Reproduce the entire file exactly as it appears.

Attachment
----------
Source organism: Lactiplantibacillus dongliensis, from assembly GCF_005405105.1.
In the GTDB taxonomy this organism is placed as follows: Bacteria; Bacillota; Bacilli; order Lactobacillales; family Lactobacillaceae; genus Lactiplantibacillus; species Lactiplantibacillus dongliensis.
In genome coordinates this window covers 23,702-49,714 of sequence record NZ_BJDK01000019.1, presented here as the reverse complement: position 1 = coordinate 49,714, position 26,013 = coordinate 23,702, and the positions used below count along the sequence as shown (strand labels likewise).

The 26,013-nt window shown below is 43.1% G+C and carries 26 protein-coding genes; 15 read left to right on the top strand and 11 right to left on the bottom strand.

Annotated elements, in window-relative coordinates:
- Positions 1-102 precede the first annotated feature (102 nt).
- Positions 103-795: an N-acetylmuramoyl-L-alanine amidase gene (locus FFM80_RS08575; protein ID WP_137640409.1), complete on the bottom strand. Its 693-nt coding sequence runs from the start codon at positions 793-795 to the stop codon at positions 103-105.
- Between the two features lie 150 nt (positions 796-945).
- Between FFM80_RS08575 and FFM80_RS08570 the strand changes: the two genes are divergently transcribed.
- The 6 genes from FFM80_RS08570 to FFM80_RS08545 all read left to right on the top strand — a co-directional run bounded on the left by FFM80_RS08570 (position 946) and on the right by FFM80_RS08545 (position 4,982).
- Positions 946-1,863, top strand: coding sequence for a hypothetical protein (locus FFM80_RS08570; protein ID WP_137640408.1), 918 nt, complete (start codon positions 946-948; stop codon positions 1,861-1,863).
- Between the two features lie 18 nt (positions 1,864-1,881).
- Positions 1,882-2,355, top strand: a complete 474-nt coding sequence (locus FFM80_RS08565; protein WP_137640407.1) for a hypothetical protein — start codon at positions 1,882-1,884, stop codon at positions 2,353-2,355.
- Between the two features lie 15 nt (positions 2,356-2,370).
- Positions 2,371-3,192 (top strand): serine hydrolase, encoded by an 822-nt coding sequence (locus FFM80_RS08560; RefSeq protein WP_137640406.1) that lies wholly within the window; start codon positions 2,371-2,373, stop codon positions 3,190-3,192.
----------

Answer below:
Source organism: Lactiplantibacillus dongliensis, from assembly GCF_005405105.1.
In the GTDB taxonomy this organism is placed as follows: Bacteria; Bacillota; Bacilli; order Lactobacillales; family Lactobacillaceae; genus Lactiplantibacillus; species Lactiplantibacillus dongliensis.
In genome coordinates this window covers 23,702-49,714 of sequence record NZ_BJDK01000019.1, presented here as the reverse complement: position 1 = coordinate 49,714, position 26,013 = coordinate 23,702, and the positions used below count along the sequence as shown (strand labels likewise).

The 26,013-nt window shown below is 43.1% G+C and carries 26 protein-coding genes; 15 read left to right on the top strand and 11 right to left on the bottom strand.

Annotated elements, in window-relative coordinates:
- Positions 1-102 precede the first annotated feature (102 nt).
- Positions 103-795: an N-acetylmuramoyl-L-alanine amidase gene (locus FFM80_RS08575; protein ID WP_137640409.1), complete on the bottom strand. Its 693-nt coding sequence runs from the start codon at positions 793-795 to the stop codon at positions 103-105.
- Between the two features lie 150 nt (positions 796-945).
- Between FFM80_RS08575 and FFM80_RS08570 the strand changes: the two genes are divergently transcribed.
- The 6 genes from FFM80_RS08570 to FFM80_RS08545 all read left to right on the top strand — a co-directional run bounded on the left by FFM80_RS08570 (position 946) and on the right by FFM80_RS08545 (position 4,982).
- Positions 946-1,863, top strand: coding sequence for a hypothetical protein (locus FFM80_RS08570; protein ID WP_137640408.1), 918 nt, complete (start codon positions 946-948; stop codon positions 1,861-1,863).
- Between the two features lie 18 nt (positions 1,864-1,881).
- Positions 1,882-2,355, top strand: a complete 474-nt coding sequence (locus FFM80_RS08565; protein WP_137640407.1) for a hypothetical protein — start codon at positions 1,882-1,884, stop codon at positions 2,353-2,355.
- Between the two features lie 15 nt (positions 2,356-2,370).
- Positions 2,371-3,192 (top strand): serine hydrolase, encoded by an 822-nt coding sequence (locus FFM80_RS08560; RefSeq protein WP_137640406.1) that lies wholly within the window; start codon positions 2,371-2,373, stop codon positions 3,190-3,192.